This article will explore the influential figure 'user' and uncover the power of your community. Whether you boast social applications, interactivity or a stream of regular visitors, your audience might be a powerful untapped resource at your fingertips. You, the website owner, have the power to make decisions and override them (for better or worse), but the user deserves to be recognized as more than a statistic.
Have you ever thought of what makes you remember a certain movie or TV show? Of course, it's the story being told, you’ll say. But what about movies such as Goldfinger, Seven and Snatch? What’s the first thing that comes to mind? We are pretty sure their opening title sequences stick out for many of you.
Today we’ll take a closer look at that short space of time between the moment the lights go down and the first scene of a film, the part that so often sets our expectations of a movie, that sequence that speaks to our creative side: the art of the film title. We'll look at the evolution of title design and some particularly interesting titles from various periods in the history of cinema and animation.
Film titles can be great fun. In them we see the bond between the art of filmmaking and graphic design — and perhaps visual culture as a whole. They have always served a greater purpose than themselves: to move the overarching story forward. Whether you are a motion graphic designer, a digital artist or a connoisseur of design, we hope you are inspired by these film titles and the ideas they suggest to your own creative endeavors. At the end of this post, you'll find a listing of relevant typefaces and Web resources.
Last month the first International Conference on Green Computing took place. The conference agenda included a broad range of topics but, in essence, was eagerly addressing issues surrounding the carbon footprint of computing and how computers can contribute to the well being of our world. So what better time to raise a few questions about green web design. What is our role in contributing to a greener computing world?
We are, after all, steering the Internet towards being a safe storage of every kind of data. Every now and again it is good to step back and look at where we fit into this bigger picture of a green computing world. We as web designers and developers are the lead architects of the Web. We are the ones carrying the main blocks and putting them in place. Layering and cementing the blocks of information together. Brick by brick. The new Rome!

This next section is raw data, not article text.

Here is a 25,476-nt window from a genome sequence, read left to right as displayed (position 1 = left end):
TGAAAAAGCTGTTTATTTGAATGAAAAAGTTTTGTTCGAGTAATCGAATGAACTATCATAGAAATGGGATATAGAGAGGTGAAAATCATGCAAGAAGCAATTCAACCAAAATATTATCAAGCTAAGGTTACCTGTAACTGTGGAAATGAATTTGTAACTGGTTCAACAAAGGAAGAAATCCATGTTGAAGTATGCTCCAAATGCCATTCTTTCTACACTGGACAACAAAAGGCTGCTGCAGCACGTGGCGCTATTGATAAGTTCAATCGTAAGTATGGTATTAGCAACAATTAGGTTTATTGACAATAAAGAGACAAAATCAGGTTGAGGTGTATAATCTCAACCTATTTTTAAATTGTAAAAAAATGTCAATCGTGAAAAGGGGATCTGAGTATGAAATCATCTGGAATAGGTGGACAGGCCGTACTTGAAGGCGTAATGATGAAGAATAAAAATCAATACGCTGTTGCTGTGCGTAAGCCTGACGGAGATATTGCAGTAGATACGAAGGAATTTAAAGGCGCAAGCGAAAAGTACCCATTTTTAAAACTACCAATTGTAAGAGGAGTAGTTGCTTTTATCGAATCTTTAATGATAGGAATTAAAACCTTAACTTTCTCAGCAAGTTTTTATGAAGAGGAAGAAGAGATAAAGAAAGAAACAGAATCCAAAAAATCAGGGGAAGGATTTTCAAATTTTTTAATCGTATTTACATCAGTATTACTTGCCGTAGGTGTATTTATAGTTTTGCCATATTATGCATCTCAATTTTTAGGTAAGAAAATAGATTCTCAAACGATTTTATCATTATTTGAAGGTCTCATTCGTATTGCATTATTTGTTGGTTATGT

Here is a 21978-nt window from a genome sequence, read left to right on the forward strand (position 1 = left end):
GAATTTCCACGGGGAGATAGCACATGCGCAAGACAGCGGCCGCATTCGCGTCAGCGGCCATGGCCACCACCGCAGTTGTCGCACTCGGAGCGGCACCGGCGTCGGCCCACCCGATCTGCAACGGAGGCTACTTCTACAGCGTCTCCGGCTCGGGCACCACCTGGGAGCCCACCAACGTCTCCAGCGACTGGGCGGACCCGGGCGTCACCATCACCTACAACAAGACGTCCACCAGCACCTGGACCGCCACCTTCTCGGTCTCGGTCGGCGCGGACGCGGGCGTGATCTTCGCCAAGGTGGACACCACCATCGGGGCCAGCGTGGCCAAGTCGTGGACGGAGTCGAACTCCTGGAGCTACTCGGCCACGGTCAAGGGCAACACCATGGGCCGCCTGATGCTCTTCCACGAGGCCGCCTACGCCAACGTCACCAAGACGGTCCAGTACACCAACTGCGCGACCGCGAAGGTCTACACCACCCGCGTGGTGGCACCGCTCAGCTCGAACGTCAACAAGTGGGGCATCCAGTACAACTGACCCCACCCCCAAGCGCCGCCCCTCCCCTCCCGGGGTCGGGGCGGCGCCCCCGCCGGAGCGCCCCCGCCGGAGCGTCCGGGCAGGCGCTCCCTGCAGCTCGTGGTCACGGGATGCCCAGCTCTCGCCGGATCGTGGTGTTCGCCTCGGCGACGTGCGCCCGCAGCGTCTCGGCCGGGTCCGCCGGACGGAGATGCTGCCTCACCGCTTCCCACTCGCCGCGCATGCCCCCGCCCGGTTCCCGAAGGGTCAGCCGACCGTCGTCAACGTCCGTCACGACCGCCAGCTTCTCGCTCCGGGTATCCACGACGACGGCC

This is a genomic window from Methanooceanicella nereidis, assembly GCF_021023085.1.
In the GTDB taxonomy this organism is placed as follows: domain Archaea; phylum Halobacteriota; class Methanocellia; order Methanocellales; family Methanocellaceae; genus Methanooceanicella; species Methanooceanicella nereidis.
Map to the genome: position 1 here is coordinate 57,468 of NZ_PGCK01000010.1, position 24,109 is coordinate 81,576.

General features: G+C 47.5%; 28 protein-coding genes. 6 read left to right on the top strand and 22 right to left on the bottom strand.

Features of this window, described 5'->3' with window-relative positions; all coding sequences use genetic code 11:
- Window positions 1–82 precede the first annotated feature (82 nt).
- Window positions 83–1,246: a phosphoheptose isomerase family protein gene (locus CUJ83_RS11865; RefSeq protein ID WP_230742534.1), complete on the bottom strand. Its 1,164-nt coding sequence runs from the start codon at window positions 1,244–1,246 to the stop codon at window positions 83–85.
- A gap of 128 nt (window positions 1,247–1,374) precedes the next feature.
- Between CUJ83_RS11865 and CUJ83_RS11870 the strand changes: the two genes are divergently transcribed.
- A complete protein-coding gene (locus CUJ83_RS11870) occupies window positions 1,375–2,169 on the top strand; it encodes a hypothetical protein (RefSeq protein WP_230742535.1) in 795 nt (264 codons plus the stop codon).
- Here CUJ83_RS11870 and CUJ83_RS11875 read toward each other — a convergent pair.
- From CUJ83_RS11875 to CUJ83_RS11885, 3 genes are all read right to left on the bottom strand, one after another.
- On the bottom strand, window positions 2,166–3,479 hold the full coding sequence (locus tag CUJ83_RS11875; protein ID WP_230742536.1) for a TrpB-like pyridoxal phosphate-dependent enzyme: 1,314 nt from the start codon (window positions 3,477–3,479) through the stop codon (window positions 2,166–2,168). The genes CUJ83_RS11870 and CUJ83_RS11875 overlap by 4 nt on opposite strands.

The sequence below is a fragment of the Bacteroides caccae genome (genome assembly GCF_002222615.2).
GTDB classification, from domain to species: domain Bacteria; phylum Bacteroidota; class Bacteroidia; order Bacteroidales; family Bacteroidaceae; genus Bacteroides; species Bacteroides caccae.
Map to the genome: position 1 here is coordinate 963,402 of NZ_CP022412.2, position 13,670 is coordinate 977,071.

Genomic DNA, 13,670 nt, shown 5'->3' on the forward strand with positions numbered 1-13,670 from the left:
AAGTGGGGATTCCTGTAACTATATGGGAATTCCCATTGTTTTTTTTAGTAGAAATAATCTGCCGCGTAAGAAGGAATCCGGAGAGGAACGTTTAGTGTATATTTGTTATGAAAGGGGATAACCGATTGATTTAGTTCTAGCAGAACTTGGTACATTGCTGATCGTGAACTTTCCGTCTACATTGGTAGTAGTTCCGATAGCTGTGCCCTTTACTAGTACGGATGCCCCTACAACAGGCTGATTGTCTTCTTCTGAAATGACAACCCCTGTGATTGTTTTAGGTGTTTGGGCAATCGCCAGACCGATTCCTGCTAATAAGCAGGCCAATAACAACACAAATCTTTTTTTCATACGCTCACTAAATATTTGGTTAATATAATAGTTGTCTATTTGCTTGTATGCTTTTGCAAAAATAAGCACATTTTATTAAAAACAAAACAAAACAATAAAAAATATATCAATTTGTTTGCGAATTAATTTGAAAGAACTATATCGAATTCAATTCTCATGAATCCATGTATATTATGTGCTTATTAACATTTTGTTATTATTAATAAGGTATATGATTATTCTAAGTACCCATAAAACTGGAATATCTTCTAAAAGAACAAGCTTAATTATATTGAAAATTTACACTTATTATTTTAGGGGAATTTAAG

But who is actually making sure the outer walls of our construction run true? Do we have our eyes on the bigger picture? Are our processes as eco-friendly as they could be / should be? And this is not just about optimization for speed of delivery. Are we true to ourselves in considering the energy efficiency of our web constructions, or are we more concerned for aesthetics? Are these relevant questions for a web designer?
Studying art and design usually starts with a deep exploration of elements and principles. Among these elements, the most basic ones — line, point and plane — usually figure in a work of art or design. Thus, we can abstract art and design compositions to lines, points and planes when analyzing them. Not only is this abstraction useful for understanding the structure of a composition, but it also offers new sources of layout inspiration and experimentation.
According to Wucius Wong in his book Principles of Form and Design (page 42), point, line and plane can be considered conceptual design elements because, although they are not always explicit or visible, they seem to be present by implication. He explains how an angle, for example, implies the existence of a point and how lines, by marking the contour of an object, imply the presence of a plane.